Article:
Break-Beam Sensor

About one month ago I had a request to write about break-beam sensors. So, here it is!

Well, basically break beam sensor consists of two parts: transmitter and receiver. Transmitter emits light (it could be, for example, an LED or a laser) and that light goes to receiver. If that light beam between transmitter and receiver is broken by some obstacle, and receiver detects no incoming light even for a brief moment – it triggers an alarm (or any load you want). For example you can count people that entering some room, or you can use it as an alarm system, yeah, just like in movies!

First thing that comes to mind is to connect LED or laser to DC power supply on transmitter side, and use phototransistor with an amplifier on receiver side. But that is not gonna work with changing ambient light level. For example you calibrated your amplifier to work on a cloudy day, and then bright sun shined at it and in this case it won’t trigger an alarm because it already has sufficient level of incoming light.

But somehow TV remotes work under any ambient light conditions… It’s because they emit IR light with specific frequency. And TV receivers react only to that specific frequency. It means that it doesn’t care about slowly-changing brightness of ambient light, and reacts only on fast changing brightness level with some specific frequency. The frequency that TV remotes work at is usually 36kHz or 38kHz, but there is many other “standard” frequencies used in IR remote control applications. So, basically infrared LED on a transmitter side should switch on and off with that frequency.

For this purposes you can buy special receivers that react only on specific frequency. The most popular series of that receivers is TSOP which is manufactured by Vishay (www.vishay.com).

They look like this:

And inside of that receivers you will find following stuff:

It’s pretty straight-forward. Incoming signal goes to amplifier with controllable gain (AGC) then band-pass filter passes only specific frequency, cutting everything else, and finally it goes to demodulator, which opens output transistor when(and if) it receives signal input after band-pass filter.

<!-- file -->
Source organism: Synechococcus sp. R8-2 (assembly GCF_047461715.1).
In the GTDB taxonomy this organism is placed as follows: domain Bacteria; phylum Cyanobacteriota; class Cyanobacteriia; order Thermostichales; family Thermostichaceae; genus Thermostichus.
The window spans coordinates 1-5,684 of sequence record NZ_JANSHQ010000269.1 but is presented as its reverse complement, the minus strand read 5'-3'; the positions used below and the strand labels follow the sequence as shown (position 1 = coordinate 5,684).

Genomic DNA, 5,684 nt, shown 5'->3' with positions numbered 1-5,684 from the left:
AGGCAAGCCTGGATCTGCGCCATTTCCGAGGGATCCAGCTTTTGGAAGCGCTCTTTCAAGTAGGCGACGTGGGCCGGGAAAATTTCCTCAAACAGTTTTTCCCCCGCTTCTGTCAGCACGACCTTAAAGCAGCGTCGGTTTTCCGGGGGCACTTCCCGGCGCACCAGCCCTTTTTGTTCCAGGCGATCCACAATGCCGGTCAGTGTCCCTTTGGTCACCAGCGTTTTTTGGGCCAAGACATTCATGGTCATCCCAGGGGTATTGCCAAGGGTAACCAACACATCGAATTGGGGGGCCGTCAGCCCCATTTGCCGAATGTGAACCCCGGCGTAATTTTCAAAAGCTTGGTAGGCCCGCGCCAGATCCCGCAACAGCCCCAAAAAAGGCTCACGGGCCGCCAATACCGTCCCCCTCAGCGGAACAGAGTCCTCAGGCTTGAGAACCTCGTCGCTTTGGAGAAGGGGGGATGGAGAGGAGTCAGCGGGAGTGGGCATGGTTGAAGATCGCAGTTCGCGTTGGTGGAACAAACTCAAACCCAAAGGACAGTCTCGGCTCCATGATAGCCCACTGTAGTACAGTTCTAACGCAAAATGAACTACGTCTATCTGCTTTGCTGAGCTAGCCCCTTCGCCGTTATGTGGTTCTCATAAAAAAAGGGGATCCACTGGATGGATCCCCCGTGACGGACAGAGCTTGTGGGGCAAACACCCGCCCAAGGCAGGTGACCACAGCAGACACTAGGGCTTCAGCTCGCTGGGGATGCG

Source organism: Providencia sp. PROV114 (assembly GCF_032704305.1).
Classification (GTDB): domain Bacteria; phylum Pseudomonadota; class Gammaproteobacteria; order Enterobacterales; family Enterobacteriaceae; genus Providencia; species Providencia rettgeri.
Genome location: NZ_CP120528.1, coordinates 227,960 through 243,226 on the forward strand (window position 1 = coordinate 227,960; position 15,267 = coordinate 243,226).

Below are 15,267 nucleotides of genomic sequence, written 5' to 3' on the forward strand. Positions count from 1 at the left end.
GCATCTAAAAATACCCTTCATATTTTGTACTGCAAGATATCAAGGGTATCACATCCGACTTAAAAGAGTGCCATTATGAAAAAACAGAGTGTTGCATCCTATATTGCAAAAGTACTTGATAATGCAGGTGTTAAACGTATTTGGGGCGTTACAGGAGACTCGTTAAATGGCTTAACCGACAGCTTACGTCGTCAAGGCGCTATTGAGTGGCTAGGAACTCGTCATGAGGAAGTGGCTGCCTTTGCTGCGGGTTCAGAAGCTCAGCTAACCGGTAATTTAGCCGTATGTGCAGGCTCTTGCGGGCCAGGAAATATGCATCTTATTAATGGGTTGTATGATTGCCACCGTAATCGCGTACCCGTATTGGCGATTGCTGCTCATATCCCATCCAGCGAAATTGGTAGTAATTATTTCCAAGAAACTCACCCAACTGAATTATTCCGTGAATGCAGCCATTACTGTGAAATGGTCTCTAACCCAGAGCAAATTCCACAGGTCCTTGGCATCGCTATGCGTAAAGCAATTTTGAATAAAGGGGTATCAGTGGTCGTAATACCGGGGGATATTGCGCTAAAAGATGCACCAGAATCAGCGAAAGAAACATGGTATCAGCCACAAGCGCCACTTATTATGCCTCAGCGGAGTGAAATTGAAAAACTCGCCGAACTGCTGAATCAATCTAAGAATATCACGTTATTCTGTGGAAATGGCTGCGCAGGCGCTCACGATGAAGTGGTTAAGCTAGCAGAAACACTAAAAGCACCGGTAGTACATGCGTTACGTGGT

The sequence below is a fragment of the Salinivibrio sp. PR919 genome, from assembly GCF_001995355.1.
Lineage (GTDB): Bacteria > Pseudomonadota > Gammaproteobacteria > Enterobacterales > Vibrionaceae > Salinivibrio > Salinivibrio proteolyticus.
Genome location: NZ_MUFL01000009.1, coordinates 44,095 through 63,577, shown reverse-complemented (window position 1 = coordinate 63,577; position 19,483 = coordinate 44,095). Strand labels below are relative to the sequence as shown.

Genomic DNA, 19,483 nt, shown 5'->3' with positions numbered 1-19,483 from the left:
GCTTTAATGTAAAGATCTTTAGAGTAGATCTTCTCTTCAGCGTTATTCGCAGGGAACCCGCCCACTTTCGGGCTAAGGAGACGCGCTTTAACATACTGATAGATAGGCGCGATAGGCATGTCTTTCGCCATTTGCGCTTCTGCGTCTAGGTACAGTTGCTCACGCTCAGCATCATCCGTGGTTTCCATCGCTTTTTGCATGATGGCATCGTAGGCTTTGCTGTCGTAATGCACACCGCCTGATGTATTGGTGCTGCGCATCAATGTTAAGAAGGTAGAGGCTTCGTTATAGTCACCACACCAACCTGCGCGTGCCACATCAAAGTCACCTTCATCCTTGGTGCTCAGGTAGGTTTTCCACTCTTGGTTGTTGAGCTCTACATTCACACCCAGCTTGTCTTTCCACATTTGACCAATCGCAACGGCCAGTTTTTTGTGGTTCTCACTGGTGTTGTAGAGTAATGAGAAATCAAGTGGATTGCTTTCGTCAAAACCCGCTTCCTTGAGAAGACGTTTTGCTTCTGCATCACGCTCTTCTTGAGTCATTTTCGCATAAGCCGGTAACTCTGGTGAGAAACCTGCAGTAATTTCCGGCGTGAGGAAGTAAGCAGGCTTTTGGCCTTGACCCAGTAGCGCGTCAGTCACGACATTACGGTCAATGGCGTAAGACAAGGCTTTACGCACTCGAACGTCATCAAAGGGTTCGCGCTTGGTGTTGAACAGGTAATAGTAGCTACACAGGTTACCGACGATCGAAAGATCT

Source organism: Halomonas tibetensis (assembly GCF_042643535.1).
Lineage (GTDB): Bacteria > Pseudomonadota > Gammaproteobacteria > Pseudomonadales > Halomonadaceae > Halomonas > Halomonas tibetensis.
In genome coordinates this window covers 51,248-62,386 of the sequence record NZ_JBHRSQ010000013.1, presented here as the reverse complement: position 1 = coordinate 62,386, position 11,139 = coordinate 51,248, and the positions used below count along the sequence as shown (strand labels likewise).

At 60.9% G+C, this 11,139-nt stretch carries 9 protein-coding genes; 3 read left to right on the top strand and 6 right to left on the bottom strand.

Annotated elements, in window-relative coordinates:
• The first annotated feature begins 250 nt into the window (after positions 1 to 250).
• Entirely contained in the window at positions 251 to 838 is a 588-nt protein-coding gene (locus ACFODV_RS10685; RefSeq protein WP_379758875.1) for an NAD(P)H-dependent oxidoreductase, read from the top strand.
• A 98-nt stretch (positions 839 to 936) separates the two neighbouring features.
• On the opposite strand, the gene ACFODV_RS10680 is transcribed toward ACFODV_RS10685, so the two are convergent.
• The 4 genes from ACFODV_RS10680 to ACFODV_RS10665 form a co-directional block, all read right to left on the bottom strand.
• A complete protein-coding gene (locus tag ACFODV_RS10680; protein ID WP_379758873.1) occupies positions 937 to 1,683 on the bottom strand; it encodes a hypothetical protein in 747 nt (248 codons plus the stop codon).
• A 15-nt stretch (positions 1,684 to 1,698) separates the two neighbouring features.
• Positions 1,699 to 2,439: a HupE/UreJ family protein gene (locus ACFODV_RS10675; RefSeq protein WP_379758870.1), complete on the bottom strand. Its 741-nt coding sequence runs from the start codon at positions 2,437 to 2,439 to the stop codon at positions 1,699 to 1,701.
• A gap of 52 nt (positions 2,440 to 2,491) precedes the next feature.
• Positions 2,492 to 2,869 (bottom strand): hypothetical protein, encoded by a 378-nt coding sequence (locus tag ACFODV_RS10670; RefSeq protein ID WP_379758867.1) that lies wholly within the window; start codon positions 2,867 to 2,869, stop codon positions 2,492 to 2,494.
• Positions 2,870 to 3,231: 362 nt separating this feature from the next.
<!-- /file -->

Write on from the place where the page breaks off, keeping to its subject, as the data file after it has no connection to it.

Well, let’s put it that way: if this receiver detects “blinking” light from IR LED (or IR laser) with specific frequency, it turns on the output transistor. (pin 1 goes LOW).

Here is a small TSOP application example:

You’ve got IR transmitter on the right and TSOP receiver on the left, which is connected to microcontroller (instead of micro, you can put any low current load to it’s output).

This receiver only needs clean 2.5V to 5V input. So, R1 and C1 is just recommended (but not absolutely necessary input RC filter). R1 is usually 100(ohm sign) and C1 is 4.7uF.
TSOP output can sink up to 5mA load current (it can short to ground up to 5mA load). That’s sounds like not much, but hey, this receivers usually used for remote control, and not for working with high current loads.

Here is proof-of-concept transmitter that I’ve built from junk-box parts:

It’s just NE555 timer circuit working in standard astable mode, schematic to which you can find in any 555 timer datasheet as well as formulas to calculate values of resistors and capacitors. Or you can use any on-line 555 timer calculator. Just google for it.

As you can see it has two connectors. Power connector, and connector for infrared LED. As well as ON-OFF switch and reverse polarity protection diode.

555 timer can drive up to 200mA LEDs, which would be more than enough for about 30+ meters(100+ feet) range.

Next, my made-from-junk-box-parts receiver:

The receiver is a little bit more tricky than transmitter. Apart from voltage regulator and TSOP connector it has latch built on two transistors and output darlington transistor.

If the beam would be interrupted even for a brief moment, that will trigger the latch and high current output transistor will open, energizing the output. So, you can connect any load to the output and it will be turned on when beam is crossed.

Here is receiver board schematic:

Click on schematic to download PDF file.

On the top there is 78L05 voltage regulator that provides 5V for TSOP IR receiver. On the left you can see connector for the receiver with some power filtering, which, I think, is unnecessary.

Latch is built upon two low power signal resistors. It’s all is really simple, TSOP opens Q1; Q1 then opens Q2 and then R4 keeps Q1 open making it a closed loop.

C4 in the latch section is needed to prevent latch closing on powering on the circuit, when TSOP output is still high.

After the latch is closed, it opens Q3 which turns on any output load (siren, water pump with hose in the face, etc… use your imagination )))

Bottom side of the receiver board looks like this:

That SMD capacitor on the left (C4) – is my last minute fix.

And here’s a small video demonstration of all this stuff in action:


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